A few months ago, Vimeo introduced a tip jar feature that allowed viewers to easily donate money to videos they enjoy. Now, the video sharing site that provides a more artsy alternative to YouTube’s mainstream goliath has rolled out a pay-to-view hub that will allow creators to charge for their films and will allow viewers to see hyped-up indie releases (among other choices) that aren’t available anywhere else.

The interface is similar to the movie hub at YouTube, but the selection of films is wildly different. While YouTube advertises mainstream films on its movies homepage, Vimeo has rolled out a preview of its pay-to-view service with six critically acclaimed indie films, several of which have won awards and top honors at film festivals. One of the most interesting options is We Are Legion: The Story of Hacktivists, which was an SXSW darling and is presented on Vimeo alongside its trailer.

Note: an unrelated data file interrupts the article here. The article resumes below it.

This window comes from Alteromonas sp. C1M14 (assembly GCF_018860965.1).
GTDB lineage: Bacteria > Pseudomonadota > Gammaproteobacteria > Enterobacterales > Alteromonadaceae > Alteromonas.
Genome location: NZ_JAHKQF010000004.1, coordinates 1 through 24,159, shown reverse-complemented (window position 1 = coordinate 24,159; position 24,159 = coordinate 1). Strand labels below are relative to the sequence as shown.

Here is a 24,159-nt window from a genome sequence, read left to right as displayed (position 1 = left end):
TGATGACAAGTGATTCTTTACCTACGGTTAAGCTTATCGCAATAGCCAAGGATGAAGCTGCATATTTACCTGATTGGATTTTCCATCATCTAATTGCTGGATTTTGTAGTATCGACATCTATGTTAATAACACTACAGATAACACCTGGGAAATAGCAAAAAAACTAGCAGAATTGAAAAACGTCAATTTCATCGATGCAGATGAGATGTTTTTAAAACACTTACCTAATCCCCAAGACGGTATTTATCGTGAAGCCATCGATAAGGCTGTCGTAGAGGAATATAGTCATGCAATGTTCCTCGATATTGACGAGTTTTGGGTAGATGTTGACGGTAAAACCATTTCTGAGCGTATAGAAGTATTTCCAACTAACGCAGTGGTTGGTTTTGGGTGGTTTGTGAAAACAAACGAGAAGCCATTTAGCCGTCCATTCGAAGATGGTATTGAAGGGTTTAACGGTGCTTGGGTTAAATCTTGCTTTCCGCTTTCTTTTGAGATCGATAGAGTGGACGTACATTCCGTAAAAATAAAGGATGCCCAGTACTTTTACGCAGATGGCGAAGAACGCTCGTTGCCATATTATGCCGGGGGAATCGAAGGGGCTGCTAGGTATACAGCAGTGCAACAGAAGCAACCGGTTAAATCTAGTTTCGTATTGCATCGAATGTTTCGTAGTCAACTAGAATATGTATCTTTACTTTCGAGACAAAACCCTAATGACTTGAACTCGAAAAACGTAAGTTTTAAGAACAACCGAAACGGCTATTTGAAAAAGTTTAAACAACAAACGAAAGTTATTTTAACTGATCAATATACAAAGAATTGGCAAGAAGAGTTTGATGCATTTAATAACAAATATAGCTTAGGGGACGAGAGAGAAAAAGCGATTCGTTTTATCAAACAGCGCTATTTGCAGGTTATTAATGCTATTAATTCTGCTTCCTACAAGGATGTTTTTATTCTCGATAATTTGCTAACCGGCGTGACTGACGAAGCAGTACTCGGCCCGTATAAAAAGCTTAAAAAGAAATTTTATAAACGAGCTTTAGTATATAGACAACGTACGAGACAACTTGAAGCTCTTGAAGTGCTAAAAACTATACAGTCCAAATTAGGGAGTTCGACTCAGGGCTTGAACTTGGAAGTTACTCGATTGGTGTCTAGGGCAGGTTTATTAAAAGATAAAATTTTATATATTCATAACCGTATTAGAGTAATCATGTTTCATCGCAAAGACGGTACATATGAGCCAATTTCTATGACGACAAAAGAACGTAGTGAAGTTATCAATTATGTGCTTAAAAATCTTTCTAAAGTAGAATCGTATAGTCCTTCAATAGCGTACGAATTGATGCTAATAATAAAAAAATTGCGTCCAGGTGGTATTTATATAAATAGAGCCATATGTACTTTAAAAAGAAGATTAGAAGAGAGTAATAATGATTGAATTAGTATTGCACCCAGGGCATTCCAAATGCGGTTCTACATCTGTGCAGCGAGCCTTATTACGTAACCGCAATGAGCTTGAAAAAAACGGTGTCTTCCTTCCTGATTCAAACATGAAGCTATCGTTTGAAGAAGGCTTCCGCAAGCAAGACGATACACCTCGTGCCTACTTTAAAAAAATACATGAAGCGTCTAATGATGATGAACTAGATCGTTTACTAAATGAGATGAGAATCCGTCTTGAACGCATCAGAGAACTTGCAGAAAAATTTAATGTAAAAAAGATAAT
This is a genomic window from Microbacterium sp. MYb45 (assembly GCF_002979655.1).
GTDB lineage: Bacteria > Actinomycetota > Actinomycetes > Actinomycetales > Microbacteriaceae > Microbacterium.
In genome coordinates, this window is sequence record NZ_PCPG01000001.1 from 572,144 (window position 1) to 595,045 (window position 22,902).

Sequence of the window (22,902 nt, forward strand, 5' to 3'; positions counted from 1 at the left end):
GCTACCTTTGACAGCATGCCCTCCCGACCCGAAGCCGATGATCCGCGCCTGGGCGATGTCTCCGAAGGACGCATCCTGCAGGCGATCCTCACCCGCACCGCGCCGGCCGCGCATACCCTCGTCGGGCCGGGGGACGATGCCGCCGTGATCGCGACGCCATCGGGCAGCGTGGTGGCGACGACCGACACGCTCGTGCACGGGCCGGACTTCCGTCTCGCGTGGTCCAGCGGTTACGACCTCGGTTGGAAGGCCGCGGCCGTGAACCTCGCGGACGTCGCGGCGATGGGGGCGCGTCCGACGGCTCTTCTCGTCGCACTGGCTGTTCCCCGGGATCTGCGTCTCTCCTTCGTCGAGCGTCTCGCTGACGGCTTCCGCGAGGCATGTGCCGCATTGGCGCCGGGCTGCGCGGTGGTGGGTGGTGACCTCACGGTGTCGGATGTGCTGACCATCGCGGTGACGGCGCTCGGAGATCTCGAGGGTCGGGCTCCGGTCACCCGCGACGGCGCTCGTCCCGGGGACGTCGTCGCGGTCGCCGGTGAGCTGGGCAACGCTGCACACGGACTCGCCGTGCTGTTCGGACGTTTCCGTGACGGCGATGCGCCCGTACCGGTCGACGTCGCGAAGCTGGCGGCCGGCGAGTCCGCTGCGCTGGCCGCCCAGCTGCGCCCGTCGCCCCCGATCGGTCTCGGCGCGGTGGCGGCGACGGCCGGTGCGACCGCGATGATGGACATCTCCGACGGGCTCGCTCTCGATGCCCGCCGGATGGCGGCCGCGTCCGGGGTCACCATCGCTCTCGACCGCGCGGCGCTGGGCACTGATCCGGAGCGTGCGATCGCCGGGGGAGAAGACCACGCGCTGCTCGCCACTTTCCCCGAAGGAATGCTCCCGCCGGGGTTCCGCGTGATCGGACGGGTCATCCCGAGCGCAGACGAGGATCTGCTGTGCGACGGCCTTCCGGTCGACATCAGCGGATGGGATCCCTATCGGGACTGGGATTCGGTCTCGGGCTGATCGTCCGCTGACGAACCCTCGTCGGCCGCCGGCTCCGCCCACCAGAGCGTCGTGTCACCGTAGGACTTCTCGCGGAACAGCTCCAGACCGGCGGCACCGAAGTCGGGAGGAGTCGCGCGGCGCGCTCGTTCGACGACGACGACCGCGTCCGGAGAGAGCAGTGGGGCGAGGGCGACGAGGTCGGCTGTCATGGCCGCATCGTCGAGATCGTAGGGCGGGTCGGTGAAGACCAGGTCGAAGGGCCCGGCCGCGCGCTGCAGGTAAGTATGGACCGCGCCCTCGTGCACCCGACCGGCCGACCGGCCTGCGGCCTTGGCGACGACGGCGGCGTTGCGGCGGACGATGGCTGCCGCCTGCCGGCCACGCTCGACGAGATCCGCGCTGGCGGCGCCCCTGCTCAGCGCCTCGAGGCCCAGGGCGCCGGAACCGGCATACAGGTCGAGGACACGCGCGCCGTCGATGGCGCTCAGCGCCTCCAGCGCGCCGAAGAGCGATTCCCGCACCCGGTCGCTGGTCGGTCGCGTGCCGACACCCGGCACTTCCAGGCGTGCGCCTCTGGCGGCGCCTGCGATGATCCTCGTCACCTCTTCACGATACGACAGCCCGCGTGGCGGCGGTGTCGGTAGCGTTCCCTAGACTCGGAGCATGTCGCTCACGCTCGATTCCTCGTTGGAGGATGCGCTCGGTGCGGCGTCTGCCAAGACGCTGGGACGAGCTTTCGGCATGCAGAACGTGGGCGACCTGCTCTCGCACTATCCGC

While We Are Legion looks like a fascinating documentary, it is also an example of how Vimeo’s service is still finding its feet. An older version of the film is still–for now–available on YouTube, and $5 is a high asking price for a mere rental. While YouTube offers more expensive purchase prices, Vimeo does not. Netflix Instant has emerged as a great discovery engine for indie films, and if Vimeo wants to do the same, it probably will have to become a less rigid platform.

Of course, what we’ve seen is just a preview; the full service will roll out in 2013, and it will certainly be much more flexible. Creators will be able to set their own prices, viewers will be able to access their purchases on any device, and there will be no distribution companies hogging the profits. I’ll restate what I wrote in my last article on this feature: If the flexible pricing can be fine-tuned to include a ‘pay-what-you-want’ feature, I think many creators will turn to Vimeo as a no-frills distribution platform.